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ORIGINAL ARTICLE
Year : 2019  |  Volume : 8  |  Issue : 1  |  Page : 1-5

Evaluation of the effect of heart failure reversal therapy on the exercise capacity in patients with chronic heart failure and their association with comorbidities


1 Founder and Head, Department of Research and Development, Madhavbaug Hospital, Khopoli, Maharashtra, India
2 Chief Medical Officer, Clinical Operations, Madhavbaug Hospital, Khopoli, Maharashtra, India
3 Medical Head, Madhavbaug Hospital, Khopoli, Maharashtra, India
4 Senior Research Associate, Madhavbaug Hospital, Khopoli, Maharashtra, India

Correspondence Address:
Dr. Rahul Mandole
Department of Research and Development, Madhavbaug Hospital, Khopoli, Maharashtra
India
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Source of Support: None, Conflict of Interest: None


DOI: 10.4103/rcm.rcm_8_19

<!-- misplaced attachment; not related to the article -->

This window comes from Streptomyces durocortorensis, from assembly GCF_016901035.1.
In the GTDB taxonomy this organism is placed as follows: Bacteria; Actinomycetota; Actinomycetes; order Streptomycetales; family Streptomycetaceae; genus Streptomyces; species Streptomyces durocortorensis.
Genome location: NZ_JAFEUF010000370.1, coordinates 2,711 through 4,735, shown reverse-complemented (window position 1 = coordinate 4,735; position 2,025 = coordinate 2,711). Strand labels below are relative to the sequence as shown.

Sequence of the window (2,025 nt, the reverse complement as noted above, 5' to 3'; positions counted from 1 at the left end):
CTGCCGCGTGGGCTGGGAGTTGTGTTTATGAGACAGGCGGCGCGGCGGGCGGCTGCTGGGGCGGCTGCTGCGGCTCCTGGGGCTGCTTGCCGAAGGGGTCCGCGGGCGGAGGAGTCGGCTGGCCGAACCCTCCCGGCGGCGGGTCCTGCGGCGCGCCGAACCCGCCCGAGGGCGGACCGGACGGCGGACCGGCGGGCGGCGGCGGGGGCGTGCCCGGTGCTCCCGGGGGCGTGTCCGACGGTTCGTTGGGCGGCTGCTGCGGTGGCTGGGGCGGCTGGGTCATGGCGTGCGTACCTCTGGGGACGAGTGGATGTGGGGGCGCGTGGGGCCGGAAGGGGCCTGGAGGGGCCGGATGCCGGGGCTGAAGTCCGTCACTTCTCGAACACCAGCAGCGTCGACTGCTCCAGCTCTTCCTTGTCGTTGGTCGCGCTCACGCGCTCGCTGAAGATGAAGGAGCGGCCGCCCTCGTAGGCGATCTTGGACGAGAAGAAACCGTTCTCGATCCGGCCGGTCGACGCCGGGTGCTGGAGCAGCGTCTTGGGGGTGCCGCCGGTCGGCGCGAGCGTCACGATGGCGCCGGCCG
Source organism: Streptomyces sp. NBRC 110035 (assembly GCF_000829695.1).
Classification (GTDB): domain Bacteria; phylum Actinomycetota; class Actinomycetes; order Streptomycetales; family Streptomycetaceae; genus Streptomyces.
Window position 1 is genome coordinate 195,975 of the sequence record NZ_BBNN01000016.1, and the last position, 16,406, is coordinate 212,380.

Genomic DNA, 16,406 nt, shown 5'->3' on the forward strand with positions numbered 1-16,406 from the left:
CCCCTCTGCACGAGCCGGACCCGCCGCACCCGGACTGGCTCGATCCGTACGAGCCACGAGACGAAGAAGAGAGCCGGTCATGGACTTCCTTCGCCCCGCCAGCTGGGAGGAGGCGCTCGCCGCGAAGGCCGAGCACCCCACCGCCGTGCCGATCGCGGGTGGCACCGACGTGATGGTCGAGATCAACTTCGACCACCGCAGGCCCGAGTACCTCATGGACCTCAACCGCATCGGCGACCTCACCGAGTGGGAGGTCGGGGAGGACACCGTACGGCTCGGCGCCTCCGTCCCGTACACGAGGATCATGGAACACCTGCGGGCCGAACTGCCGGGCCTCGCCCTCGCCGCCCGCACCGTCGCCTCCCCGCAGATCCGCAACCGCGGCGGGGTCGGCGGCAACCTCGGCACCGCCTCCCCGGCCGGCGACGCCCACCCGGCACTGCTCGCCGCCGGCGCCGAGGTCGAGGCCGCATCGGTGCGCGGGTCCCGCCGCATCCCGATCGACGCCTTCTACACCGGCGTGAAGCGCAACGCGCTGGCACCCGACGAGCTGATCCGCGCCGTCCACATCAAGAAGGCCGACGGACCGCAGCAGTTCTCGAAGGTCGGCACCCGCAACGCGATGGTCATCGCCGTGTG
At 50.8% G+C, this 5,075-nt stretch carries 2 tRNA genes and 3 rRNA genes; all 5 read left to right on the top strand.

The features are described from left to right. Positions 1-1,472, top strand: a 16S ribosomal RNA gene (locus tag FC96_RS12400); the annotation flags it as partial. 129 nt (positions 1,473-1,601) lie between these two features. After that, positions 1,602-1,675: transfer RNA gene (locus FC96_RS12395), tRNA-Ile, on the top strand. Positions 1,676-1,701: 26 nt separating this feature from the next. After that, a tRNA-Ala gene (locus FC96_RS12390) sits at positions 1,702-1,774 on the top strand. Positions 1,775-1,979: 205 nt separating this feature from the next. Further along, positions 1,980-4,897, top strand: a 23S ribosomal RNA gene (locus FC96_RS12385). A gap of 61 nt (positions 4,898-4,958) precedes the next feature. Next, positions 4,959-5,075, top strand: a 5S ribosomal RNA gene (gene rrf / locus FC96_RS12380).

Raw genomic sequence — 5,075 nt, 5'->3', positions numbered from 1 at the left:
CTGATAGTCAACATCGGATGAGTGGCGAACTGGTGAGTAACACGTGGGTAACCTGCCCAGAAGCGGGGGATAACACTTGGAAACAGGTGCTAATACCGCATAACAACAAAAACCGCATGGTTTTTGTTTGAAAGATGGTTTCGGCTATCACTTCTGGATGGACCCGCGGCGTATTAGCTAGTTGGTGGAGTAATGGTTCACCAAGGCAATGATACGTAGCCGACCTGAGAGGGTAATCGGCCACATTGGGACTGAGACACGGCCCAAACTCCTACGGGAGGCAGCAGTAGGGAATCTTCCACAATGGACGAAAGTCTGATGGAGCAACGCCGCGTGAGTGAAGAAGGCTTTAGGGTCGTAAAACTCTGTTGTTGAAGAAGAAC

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Background: New treatment modalities are needed to improve the aerobic capacity of patients with chronic heart failure (CHF) considering the increasing disease prevalence. This study was done to evaluate the effect of heart failure reversal therapy (HFRT) on exercise indices, namely VO2 max and metabolic equivalents (METs). Methodology: This retrospective study screened data of 147 patients who had visited Madhavbaug Clinics between July 2018 and December 2018. The mean VO2 max and METs on day 30 of HFRT initiation was compared with that at baseline. Regression analysis was used to calculate the odds for increase in VO2 max and METs by HFRT, in specific comorbidity. Results: Of the 64 patients who fit the study criteria, majority were males (n = 51) with mean age of 57.89 ± 8.14 years. The most common comorbidity was hypertension (n = 45) followed by diabetes mellitus (n = 36) and coronary artery disease (n = 27). Mean VO2 max and METs increased significantly at day 30 of HFRT initiation compared to the mean values on day 1 (P < 0.05). Odds for elevation in VO2 max and METs were maximum in patients with myocardial infarction (MI) (VO2 max: odds ratio [OR] = 4.95; confidence interval [CI] = 0.26–91.5. METs: OR = 3.46; CI = 0.18–65.54), ischemic heart disease (IHD) (VO2 max: OR = 2.85; CI = 0.32–24.7. METs: OR = 1.67; CI = 0.18–15.29), or obesity (VO2 max: OR = 2.57; CI = 0.29–22.4. METs: OR = 1.5; CI = 0.16–13.78). All odds were statistically insignificant (P > 0.05). Conclusion: HFRT leads to significant increase in the VO2 max and METs in CHF patients, indicating improved aerobic capacity. Odds for increased exercise indices with HFRT were maximum in CHF patients suffering from MI, IHD, and obesity.


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